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  • Michael Minch

Good News from Mark

The most recent passage our study group has discussed is found in Mark 3. For the purposes of this essay, I want to focus on Jesus’ use of a “parable,” i.e., a metaphor, and the response to Jesus by his family and by the religious authorities. In his explanation of his mission, Jesus says that “no one can break into a strong man’s house and make off with his goods unless he has first tied up the strong man” and only then “can he ransack the house” (Mark 3.27). Jesus is at this point elaborating on his response to the scribes or “doctors of the law” who have accused him of “driving out devils by (the power of) the prince of devils” (2.22). Jesus’ reply is that Satan has no interest in defeating Satan, but that only a force utterly different than Satan (“the Accuser”) would do this. Jesus identifies himself—and his followers— as the power (“regime”) bent on defeating Satan.

This is a wild way to identify people like you and me: thieves! Jesus calls us to join him in the ministry of theft and destruction. What should we steal? What should we destroy? I am thinking of institutions, traditions, and practices built on, promoting, and producing: alienation, greed, inequality, injustice, violence, and more. Our political system, our economic system, and in many ways, our religious systems need to be stolen away, “ransacked,” defeated.

As Jesus confronts and challenges the religious authorities and the settled and sacred institutions of his day, both the religious authorities and his own family worry about what he is doing (and how it will affect them). His family says Jesus is “out of his mind” (2.21) and the authorities say that he is “possessed by Beelzebul” (2.22). To his family he is demented and to the scribes he is demonic. (“Beelzebul,” by the way, was an obscure name probably derived from a Hebrew idiom meaning “Lord of the dwelling” (or “house”) with reference either to the air, or to the possessed, in whom he, the demonic, dwells.). The religious authorities accuse Jesus of being driven by the Accuser. But Jesus turns the tables on them. It is they who are aligned against God’s purposes. They are captive to the way things are. They resist criticism and change. They brutally suppress efforts at humanization. Jesus tells them he will bind the homeowner and release the captives. His is a rescue mission.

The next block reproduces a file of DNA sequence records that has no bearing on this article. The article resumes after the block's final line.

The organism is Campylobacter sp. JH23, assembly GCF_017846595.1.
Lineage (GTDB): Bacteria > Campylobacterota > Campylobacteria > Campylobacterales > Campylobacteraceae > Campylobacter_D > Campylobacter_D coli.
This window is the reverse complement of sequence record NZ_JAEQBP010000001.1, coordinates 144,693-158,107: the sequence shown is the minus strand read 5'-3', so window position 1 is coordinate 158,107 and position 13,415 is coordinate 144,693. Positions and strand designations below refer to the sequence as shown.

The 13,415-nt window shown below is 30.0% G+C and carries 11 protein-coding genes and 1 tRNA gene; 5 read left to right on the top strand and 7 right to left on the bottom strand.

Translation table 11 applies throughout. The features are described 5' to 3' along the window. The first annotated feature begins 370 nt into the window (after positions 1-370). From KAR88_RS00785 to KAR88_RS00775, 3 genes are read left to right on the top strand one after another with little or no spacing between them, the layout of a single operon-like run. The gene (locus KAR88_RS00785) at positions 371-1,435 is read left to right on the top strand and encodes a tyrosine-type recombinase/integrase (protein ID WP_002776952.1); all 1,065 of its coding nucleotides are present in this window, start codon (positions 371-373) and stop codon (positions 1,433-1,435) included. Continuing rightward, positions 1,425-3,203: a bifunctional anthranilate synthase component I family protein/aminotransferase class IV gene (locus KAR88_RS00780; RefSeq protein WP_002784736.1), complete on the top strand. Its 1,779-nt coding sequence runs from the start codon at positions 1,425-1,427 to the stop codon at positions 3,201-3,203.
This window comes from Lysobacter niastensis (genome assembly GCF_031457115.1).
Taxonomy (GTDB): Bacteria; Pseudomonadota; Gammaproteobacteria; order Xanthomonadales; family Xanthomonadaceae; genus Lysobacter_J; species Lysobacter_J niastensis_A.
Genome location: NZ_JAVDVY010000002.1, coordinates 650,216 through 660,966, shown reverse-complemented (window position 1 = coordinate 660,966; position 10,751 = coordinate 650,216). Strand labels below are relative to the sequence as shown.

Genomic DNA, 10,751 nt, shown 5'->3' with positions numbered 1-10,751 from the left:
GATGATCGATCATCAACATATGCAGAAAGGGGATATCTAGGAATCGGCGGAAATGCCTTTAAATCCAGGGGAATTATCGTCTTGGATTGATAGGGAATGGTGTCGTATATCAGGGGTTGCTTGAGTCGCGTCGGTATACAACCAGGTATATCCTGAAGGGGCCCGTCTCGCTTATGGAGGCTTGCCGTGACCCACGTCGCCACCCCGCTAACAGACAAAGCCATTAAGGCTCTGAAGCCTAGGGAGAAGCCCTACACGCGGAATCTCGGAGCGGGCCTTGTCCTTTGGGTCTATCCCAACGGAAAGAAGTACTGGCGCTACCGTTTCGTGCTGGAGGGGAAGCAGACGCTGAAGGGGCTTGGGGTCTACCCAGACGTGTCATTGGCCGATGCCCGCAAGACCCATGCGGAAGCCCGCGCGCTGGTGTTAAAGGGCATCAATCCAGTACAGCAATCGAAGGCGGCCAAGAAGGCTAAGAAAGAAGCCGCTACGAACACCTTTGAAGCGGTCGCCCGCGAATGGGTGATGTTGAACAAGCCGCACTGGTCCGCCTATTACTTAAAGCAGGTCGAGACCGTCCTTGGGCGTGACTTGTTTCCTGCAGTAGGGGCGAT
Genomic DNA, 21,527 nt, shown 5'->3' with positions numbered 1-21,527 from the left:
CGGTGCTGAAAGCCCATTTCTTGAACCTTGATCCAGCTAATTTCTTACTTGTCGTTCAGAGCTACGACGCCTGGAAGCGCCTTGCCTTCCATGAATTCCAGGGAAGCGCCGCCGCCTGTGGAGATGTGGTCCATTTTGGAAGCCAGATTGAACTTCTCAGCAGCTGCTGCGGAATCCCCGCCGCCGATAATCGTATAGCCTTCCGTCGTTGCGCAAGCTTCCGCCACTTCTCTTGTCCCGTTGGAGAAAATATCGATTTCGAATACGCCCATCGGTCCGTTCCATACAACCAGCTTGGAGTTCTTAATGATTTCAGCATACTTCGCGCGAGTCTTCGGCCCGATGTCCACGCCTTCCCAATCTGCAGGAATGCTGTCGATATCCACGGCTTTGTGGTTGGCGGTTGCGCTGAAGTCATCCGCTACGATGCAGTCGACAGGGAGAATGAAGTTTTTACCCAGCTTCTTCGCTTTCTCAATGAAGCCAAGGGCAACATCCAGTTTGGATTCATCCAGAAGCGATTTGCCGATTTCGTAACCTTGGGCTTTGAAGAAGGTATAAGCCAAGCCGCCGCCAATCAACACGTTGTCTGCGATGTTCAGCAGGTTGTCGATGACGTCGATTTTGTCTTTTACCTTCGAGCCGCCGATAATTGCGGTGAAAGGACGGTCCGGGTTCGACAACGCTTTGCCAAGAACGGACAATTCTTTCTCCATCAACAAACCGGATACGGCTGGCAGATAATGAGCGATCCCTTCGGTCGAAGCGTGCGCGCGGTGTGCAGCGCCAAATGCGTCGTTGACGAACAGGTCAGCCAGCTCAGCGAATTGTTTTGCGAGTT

For their part, his family tries to “seize” Jesus. This is a kind of family intervention. He was courting danger and disaster, and they must have wanted to protect him, and themselves, at least their reputations. Jesus has scandalized them. Kinship was the axis of the social world in antiquity. Mark’s Jesus attacks this institution too. Notice that Mark does not offer genealogies as do Matthew and Luke. He is not interested in Jesus’ family line or In Jesus’ culture and society, one’s identity was all about family connections and to be severed from family was social suicide. Jesus’ challenge to the traditional family and the “family values” of his time is revolutionary and shocking. It should motivate us to ask what about our family traditions and values might incur the same judgment.

Jesus’ challenge to the traditional authority structures, the religious, social, and political orders of the day has by Mark 4, cut quite deeply. He has repudiated the “old fabric” and the “old wine” to make way for a new regime, a new reign, a new order. The fundamental unit of resocialization into the new society, new politics, new order, will be the new family, the community of disciples and discipleship.

Thanks for reading,


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